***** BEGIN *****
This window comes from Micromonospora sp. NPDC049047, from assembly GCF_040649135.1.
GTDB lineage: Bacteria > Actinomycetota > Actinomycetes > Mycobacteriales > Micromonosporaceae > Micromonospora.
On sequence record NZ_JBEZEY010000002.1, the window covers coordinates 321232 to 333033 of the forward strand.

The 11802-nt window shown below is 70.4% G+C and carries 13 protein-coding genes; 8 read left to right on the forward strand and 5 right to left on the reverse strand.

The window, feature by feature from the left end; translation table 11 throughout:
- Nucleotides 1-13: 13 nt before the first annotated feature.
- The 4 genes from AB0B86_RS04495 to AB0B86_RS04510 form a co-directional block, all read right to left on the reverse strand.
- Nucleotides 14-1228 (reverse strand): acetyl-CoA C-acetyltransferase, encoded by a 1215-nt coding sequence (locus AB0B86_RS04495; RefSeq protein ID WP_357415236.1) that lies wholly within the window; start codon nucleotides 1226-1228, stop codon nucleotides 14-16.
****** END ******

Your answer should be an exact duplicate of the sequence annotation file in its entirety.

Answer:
This window comes from Micromonospora sp. NPDC049047, from assembly GCF_040649135.1.
GTDB lineage: Bacteria > Actinomycetota > Actinomycetes > Mycobacteriales > Micromonosporaceae > Micromonospora.
On sequence record NZ_JBEZEY010000002.1, the window covers coordinates 321232 to 333033 of the forward strand.

The 11802-nt window shown below is 70.4% G+C and carries 13 protein-coding genes; 8 read left to right on the forward strand and 5 right to left on the reverse strand.

The window, feature by feature from the left end; translation table 11 throughout:
- Nucleotides 1-13: 13 nt before the first annotated feature.
- The 4 genes from AB0B86_RS04495 to AB0B86_RS04510 form a co-directional block, all read right to left on the reverse strand.
- Nucleotides 14-1228 (reverse strand): acetyl-CoA C-acetyltransferase, encoded by a 1215-nt coding sequence (locus AB0B86_RS04495; RefSeq protein ID WP_357415236.1) that lies wholly within the window; start codon nucleotides 1226-1228, stop codon nucleotides 14-16.